VENICE, Italy (Reuters) - He may have been absent, but Roman Polanski made his presence felt at the Venice film festival on Thursday with his comedy “Carnage,” in which Oscar-winner Kate Winslet’s projectile vomit prompted the biggest laugh.
Some of the adaptation of Yasmina Reza’s stage comedy “The God of Carnage” was written by the Franco-Polish film maker while he was under house arrest in Switzerland last year.
The 78-year-old behind the classic “Chinatown” was freed after Swiss authorities decided not to extradite him to the United States, where he is wanted for sentencing for having sex with a 13-year-old girl in 1977 in Los Angeles.
Unsurprisingly, Polanski was not on the Lido waterfront to present the world premiere of his latest picture, one of 22 in the main competition lineup in Venice.
But three of the four cast — Oscar-winners Winslet and Christoph Waltz and John C. Reilly were at the annual cinema showcase to promote the movie.
Jodie Foster, a two-time Oscar winner, rounded off the cast, but did not attend the press conference in Venice.
Polanski set the comedy of manners in New York but filmed it in Paris, and would have been warmed by the loud applause after a press screening which elicited plenty of laughs.
Winslet, playing investment broker Nancy Cowan, won the biggest cheer for her on-screen vomit, an experience she later described as “hilarious.
“It was absolutely hilarious shooting the vomit sequence,” the actress told reporters.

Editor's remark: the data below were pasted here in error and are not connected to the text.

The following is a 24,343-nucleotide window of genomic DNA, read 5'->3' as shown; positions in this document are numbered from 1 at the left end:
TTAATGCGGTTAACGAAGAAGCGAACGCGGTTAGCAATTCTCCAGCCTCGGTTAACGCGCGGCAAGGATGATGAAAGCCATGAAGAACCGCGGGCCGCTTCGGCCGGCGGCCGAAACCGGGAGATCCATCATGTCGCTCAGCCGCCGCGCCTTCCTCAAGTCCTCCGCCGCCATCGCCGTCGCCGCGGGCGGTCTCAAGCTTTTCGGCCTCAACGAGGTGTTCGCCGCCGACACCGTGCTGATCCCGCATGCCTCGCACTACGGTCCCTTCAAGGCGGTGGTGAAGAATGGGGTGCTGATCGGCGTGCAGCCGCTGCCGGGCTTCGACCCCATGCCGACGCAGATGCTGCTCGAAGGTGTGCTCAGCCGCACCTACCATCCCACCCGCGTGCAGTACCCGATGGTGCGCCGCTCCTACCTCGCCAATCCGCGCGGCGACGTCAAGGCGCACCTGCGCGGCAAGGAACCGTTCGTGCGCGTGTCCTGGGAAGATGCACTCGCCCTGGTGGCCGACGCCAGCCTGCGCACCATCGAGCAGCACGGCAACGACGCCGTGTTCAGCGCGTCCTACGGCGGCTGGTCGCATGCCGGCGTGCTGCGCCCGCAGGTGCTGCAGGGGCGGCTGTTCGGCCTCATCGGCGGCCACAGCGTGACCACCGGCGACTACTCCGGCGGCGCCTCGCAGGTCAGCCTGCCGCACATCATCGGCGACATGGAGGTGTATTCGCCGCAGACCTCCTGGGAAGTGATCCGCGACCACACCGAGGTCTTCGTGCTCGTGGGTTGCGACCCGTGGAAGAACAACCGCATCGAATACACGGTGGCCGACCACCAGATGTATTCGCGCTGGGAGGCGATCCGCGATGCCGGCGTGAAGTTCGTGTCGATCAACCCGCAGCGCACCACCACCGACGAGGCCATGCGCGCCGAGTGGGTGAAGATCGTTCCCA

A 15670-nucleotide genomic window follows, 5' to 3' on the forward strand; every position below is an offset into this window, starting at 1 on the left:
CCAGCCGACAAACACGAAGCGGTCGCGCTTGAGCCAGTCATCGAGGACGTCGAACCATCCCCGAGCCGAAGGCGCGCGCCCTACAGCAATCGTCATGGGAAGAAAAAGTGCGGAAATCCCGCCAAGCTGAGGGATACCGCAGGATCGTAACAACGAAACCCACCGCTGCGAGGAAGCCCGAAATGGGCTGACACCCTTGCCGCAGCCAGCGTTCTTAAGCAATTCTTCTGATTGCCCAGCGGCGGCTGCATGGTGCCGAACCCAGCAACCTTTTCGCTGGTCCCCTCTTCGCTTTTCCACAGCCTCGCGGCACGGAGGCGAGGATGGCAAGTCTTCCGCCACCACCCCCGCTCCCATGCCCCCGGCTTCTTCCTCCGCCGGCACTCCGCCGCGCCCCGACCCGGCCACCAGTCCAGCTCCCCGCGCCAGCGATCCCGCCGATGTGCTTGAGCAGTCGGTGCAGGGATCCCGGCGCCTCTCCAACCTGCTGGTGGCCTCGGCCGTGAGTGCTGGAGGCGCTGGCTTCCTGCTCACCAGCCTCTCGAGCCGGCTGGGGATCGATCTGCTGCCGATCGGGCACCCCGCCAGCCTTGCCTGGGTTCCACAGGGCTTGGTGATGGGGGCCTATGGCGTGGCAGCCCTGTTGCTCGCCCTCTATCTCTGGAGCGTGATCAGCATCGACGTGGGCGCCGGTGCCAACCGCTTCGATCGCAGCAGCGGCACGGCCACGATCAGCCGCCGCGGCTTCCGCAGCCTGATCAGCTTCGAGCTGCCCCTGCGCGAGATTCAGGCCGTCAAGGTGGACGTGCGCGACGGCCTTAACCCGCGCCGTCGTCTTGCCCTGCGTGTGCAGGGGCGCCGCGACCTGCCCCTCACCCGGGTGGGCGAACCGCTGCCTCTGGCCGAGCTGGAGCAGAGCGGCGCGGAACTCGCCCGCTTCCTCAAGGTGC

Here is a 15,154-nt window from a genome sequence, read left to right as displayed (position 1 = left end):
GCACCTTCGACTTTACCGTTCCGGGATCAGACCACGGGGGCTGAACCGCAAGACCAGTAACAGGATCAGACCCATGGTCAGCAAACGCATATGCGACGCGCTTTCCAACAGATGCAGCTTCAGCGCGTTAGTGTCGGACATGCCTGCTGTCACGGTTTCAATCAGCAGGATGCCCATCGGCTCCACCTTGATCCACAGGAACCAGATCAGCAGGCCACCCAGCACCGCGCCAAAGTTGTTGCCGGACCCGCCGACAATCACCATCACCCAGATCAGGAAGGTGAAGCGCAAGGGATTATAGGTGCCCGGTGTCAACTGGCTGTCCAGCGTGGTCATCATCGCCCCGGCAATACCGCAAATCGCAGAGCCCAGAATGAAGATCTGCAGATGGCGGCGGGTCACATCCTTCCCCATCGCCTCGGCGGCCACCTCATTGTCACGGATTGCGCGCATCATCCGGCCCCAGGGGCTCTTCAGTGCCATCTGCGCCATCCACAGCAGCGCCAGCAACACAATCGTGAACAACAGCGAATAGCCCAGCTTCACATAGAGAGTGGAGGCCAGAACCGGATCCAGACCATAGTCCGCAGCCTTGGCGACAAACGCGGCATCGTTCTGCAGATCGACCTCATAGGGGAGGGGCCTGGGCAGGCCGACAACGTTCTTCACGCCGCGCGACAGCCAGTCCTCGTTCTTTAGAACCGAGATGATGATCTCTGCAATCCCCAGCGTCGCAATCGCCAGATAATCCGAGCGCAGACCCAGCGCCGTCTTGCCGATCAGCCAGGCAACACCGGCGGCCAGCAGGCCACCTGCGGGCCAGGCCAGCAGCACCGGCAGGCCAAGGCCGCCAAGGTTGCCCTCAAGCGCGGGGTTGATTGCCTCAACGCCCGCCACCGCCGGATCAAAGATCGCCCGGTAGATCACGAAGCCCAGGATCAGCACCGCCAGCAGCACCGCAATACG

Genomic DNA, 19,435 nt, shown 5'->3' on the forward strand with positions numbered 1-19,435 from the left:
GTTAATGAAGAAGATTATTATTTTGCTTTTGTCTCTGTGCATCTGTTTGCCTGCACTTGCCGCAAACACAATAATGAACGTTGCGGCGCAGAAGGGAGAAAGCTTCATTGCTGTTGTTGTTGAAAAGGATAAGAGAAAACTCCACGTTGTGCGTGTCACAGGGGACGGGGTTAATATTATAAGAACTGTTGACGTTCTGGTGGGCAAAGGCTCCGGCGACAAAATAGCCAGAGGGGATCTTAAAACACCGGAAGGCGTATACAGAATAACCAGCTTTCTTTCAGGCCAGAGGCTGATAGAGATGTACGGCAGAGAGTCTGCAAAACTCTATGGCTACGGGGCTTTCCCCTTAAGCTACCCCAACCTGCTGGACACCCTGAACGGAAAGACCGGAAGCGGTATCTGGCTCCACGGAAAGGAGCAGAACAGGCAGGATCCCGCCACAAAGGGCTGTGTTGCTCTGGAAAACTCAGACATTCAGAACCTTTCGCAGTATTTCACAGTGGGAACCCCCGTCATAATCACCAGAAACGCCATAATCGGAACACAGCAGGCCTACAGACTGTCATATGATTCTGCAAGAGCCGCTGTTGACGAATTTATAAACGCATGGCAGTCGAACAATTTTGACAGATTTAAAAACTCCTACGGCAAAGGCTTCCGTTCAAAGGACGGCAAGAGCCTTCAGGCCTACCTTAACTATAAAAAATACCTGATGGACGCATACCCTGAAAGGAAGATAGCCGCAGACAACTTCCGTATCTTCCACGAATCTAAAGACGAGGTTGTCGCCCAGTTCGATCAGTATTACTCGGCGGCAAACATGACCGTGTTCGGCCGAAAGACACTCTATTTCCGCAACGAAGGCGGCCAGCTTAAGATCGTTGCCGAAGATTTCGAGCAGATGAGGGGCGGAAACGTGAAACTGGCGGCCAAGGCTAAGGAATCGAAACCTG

“We were all completely beside ourselves with laughter. I had to contain a lot of vomit in my mouth which is not possible for a person to do. So without going into too much detail, it was a fairly complex rig and there was some extremely clever CGI involved.
“My kids came to work ... for the vomit day and I’m so thrilled that they were there because they literally haven’t stopped talking about it since.”
Waltz, who plays her attorney husband Alan, added: “It needs to be said that the vomit was prepared according to Roman’s recipe.”
Power couple the Cowans visit the home of liberal writer and campaigner Penelope Longstreet (Foster) and her down-to-earth salesman husband Michael (Reilly) after their children are involved in a brawl.
What begins as a civilized exchange about the incident turns into an increasingly passionate sparring match between the two couples and later between the men and women.
Drink, and relationship problems buried deep, mean cruelty rises quickly to the surface, although comedy is never far away.
Alan Cowan’s Blackberry, for example, never stops buzzing, and he constantly interrupts conversations in order to deal with a crisis at a drug firm he represents.
“The majority of the time we didn’t feel like, ‘well that was certainly funny’,” Reilly said. “These people are meant to be going through somewhat of a traumatic experience with each other, so the comedy would come later.”
Shot in a single apartment in real-time, Carnage feels like watching a play on the big screen, which some critics faulted. But the general reaction at the press screening was positive.
Winslet said her experience as a mother helped her understand the situation of the families.
“Being a parent myself I’m familiar with school playground politics and how complex that can be and sometimes how ridiculous that can be and funny,” she said.
On starring in a Polanski movie, she replied: “When Roman Polanski invites you to join him in any project, you really don’t say no.”
Reporting by Mike Collett-White, editing by Paul Casciato